Everything You Never Knew You Wanted to Know About Berlin
Today´s post takes us back in time to the days far back before the city transportation system, Landwehrkanal or running water were considered a possibility (not that anyone bothered). We are going to Johannistisch.
Ludwig Späth, the great-grandson of Christoph Späth is born. His family own one of the largest and most successful market-gardens in Prussia or, and it can be said without much exaggeration, in Europe. Ludwig´s tiger lily bulbs, thousands of them, are sent to France to add a touch of this certain je ne sais quoi to the republican, post-revolutionary gardens as well as to the still fresh graves of the noblesse.
The family business started by Christoph Späth in 1720 moved in 1760 to the new location in Köpenicker Strasse 154 from a lovely patch of land behind Hallesches Tor, where it remained for the first 40 years of its existence. In 1863 Ludwig´s son will buy a much bigger piece of land on the corner of Rudower- and Britzer Weg, where the Spätsche market-garden operates until today.
Am Johannistisch, for that was the original address of the gardens, was a patch of land which since 1312 (or, according some other sources, 1318) was the property of the Order of Saint John. Die Johanniter or the Hospitallers as they are known until today took over the old Templars´(The Knights of The Temple) principality stretching far south of Hallesches Tor. The order of the Templars lost all of its possessions after its bloody demise at the hands of Philip The Beautiful of France. By the way, it is worth knowing that today´s Tempelhof owes its name to them: to the knights of one of the oldest European orders. Both the Templars and the Johanniter gained their immense wealth and their position through the infamous Christian Crusades to the Holy Land of Jerusalem.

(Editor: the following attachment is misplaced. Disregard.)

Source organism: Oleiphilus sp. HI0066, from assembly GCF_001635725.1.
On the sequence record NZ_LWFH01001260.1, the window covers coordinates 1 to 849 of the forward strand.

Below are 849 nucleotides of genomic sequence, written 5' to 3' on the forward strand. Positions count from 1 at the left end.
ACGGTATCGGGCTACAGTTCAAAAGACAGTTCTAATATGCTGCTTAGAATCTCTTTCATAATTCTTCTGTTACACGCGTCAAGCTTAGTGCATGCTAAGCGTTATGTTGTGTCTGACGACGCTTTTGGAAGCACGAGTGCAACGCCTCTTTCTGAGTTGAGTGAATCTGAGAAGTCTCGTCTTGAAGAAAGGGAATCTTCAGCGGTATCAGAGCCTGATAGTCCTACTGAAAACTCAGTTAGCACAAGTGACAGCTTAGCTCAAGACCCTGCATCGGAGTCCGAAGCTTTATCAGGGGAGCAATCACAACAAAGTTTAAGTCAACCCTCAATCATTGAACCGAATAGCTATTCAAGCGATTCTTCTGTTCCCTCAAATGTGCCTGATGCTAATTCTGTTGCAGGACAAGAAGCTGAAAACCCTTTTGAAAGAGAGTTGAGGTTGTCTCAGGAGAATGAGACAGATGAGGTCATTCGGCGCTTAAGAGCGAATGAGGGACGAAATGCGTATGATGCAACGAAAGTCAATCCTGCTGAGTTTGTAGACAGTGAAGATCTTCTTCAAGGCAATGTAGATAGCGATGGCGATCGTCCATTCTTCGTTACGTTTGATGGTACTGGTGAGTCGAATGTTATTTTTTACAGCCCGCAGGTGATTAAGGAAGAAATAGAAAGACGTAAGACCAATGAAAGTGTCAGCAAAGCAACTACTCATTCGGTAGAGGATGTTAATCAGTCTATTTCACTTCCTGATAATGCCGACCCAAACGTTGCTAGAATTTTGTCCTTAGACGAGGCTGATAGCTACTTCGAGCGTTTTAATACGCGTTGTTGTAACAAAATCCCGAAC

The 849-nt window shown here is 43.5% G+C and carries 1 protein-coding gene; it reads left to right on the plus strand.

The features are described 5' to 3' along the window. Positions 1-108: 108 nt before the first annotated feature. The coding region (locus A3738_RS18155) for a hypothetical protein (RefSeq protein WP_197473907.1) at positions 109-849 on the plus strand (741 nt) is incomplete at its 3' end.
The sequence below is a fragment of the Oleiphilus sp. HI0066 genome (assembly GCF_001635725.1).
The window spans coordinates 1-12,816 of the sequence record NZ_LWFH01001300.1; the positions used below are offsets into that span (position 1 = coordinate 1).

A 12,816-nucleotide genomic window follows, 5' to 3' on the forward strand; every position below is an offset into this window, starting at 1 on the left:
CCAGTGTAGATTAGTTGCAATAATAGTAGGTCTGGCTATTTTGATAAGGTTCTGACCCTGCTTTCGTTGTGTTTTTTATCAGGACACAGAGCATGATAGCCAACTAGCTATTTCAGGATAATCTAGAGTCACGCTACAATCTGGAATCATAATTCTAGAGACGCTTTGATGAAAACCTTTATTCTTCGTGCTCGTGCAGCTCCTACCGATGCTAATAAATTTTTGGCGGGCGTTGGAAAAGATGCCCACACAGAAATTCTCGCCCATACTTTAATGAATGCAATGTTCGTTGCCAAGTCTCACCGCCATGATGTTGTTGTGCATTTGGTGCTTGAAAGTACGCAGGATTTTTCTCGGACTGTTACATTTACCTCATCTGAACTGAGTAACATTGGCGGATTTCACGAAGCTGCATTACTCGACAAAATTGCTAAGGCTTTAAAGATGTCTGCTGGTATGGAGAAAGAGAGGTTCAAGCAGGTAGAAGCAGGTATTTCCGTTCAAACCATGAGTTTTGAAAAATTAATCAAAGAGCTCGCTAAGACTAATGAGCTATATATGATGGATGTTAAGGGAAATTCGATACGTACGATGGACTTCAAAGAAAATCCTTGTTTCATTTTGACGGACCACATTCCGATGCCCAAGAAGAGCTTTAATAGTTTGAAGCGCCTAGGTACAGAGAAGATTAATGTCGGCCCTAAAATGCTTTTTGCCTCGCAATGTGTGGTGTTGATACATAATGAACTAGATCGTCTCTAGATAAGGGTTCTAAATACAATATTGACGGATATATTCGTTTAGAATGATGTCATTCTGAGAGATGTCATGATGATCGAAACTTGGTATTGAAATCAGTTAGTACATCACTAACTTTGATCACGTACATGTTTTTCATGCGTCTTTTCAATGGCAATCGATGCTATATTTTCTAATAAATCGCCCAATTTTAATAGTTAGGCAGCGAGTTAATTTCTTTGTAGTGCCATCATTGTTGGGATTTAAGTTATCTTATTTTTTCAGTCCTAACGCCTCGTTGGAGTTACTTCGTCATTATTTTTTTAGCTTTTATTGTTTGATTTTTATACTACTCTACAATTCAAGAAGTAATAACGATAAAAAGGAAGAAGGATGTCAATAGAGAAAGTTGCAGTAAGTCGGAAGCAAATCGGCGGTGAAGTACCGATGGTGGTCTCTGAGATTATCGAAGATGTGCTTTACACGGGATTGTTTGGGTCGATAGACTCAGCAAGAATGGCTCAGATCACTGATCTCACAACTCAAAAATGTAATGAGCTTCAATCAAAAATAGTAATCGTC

But back to Berlin-Kreuzberg: according to the legend, which as with all legends might or might not be true, the order´s workers toiling in the nearby fields used to take meals in the shade of a big old tree growing somewhere between today´s Heiliger-Kreuz-Kirche and Tempelherrenstrasse (another mark the Templars left in Kreuzberg: “Templars Street”). After a while a wooden table (Tisch) was built around the tree trunk and so Johannistisch was born.
When in 1760 Carl Späth, the grandfather of Ludwig´s, leaves Am Johannistisch to expand the Kunstgärtenrei of his father´s on a piece of land provided by his mother (who inherited it – the only way a decent woman could come into any real fortune back then), Johannistisch looses some of its charm. Soon it will also change its shape: with the construction of the Landwehrkanal around 1850 the whole area changes beyond recogition. At the beginning of the 19th century the place of the gardens will be taken by a crown Holzplatz – a timber yard.
In 1860 an entirely different sort of business finds its home Am Johannistisch – a tad more lively, one could say. The famous Carli Callenbach, a theatre manager who also run the very first Sommertheater in Berlin in Chauseestrasse, welcomes his first audience attending Callenbach´sche Theater und Variete. Sadly, the business did not really take off and in 1869 the last show left the house empty.